Refugee Week Sees University of Wales Trinity Saint David (UWTSD) Sharing Stories from Their Students

Connecting Beyond Labels: A Global Movement

To mark Refugee Week (17-23 June) the University of Wales Trinity Saint David (UWTSD) is sharing stories from students who have been displaced from their home countries and are being supported by the University.

Refugee Week brings together people from different backgrounds to connect beyond labels and foster a deeper understanding of why people are displaced, and the challenges they face when seeking safety.

As part of the commitment to removing the barriers to participation in Higher Education faced by those seeking asylum, UWTSD introduced a Sanctuary Scholarship scheme for sanctuary seekers in 2021 aimed at people with refugee, humanitarian protected or asylum seeker status.

These scholarships are offered in recognition of the disruption to education that displaced people experience.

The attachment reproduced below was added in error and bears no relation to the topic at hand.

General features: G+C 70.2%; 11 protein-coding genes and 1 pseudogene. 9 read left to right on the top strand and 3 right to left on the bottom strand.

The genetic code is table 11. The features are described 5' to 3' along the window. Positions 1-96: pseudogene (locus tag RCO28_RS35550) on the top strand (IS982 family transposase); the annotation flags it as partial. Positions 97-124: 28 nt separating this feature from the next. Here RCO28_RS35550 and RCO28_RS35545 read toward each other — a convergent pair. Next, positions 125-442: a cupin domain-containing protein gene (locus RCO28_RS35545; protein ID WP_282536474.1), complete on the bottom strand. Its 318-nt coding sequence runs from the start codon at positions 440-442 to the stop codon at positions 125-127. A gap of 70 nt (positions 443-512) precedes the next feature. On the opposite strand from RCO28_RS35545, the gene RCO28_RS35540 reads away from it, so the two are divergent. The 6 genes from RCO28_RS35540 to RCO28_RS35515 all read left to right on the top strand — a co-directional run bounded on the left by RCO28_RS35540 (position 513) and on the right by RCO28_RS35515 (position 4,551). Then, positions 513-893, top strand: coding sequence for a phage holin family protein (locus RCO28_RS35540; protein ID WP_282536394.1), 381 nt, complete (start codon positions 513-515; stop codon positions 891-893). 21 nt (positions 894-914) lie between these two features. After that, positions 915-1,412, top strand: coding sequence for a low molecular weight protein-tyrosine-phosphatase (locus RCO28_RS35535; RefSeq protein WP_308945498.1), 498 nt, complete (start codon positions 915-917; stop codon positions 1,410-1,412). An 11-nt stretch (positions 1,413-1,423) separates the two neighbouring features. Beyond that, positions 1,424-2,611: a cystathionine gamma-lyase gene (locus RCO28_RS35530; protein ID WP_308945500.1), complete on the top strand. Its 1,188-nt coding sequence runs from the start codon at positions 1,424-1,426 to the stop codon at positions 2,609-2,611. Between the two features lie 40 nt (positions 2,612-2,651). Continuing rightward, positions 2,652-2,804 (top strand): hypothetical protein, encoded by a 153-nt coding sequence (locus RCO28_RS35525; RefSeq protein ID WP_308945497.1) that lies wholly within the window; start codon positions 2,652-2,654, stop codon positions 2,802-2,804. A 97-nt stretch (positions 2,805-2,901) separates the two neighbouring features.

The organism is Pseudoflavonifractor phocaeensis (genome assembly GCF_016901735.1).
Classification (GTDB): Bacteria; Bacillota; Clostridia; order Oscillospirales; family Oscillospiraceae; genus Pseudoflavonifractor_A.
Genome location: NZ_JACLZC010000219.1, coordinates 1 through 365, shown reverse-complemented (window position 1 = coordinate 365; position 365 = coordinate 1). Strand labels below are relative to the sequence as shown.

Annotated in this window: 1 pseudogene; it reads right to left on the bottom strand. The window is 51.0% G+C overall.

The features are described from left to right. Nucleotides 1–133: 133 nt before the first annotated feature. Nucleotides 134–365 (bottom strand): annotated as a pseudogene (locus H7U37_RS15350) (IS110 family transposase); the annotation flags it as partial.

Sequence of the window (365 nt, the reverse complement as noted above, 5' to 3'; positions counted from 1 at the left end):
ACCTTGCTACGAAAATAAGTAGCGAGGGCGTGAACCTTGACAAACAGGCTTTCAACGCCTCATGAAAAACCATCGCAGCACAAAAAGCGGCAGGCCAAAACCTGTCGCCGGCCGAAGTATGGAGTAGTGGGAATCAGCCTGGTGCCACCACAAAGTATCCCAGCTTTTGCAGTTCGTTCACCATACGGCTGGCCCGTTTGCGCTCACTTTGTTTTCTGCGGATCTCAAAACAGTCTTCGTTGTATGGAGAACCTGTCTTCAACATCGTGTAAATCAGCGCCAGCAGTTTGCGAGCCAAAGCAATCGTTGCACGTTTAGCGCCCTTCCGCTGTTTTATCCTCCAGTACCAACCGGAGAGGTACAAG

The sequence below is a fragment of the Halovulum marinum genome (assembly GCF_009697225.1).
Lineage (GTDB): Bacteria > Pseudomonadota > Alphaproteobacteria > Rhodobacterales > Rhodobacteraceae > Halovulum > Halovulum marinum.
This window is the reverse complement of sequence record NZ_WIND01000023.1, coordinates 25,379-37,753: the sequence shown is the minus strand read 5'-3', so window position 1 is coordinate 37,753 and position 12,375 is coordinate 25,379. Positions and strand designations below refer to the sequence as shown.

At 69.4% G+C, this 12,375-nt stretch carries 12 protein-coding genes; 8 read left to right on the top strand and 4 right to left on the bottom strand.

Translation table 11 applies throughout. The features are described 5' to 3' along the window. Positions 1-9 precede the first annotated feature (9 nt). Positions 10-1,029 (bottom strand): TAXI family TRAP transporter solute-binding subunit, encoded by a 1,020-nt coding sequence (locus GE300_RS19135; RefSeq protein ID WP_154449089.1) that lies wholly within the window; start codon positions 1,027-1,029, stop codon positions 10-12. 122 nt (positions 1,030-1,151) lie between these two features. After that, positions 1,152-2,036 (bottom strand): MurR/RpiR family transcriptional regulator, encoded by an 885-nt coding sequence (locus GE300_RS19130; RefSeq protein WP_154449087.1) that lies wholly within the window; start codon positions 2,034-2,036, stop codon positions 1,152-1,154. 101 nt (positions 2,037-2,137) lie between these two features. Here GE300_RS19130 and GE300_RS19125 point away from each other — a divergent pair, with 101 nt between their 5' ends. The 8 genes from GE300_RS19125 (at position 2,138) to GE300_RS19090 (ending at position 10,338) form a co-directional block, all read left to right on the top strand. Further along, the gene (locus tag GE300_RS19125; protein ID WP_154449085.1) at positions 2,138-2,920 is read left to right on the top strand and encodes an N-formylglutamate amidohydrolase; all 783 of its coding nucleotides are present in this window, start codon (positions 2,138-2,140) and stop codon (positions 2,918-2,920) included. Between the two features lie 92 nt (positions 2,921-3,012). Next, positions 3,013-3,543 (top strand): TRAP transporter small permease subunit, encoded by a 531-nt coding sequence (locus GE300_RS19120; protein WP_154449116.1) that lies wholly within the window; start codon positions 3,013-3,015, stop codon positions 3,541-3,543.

Connecting Beyond Labels: A Global Movement

Hannah has completed a PGCE (Professional Graduate Certificate in Education) at UWTSD and is currently working as a BAME Outreach Programme Development Officer in Swansea.

This is her story:

“Before I moved to Wales, I grew up in rural Kenyan village where I learnt and supported my parents to look after a coffee, fruit, and tea farm. Once the produce was sold, we got money for school fees. Education was important to my father and that is how I managed to study Nutrition at a Kenyan University.

“I moved to Wales in 2008 with my family and I settled in Cardiff, however due to a series of difficult situations, the family was separated and later scattered in London, and eventually in Swansea in 2009.  This change of circumstances meant I and my two boys had to seek refuge in Wales and came to make Swansea our home. Although it wasn’t my place of choice; the beauty of Swansea attracted me and reminded me of my rural Kenya where I grew up.  Being away and isolated from family was the most difficult part of living in Wales. The situation was difficult for me and the kids, but I must say, I didn’t sit back and feel sorry for myself. At least I could do something.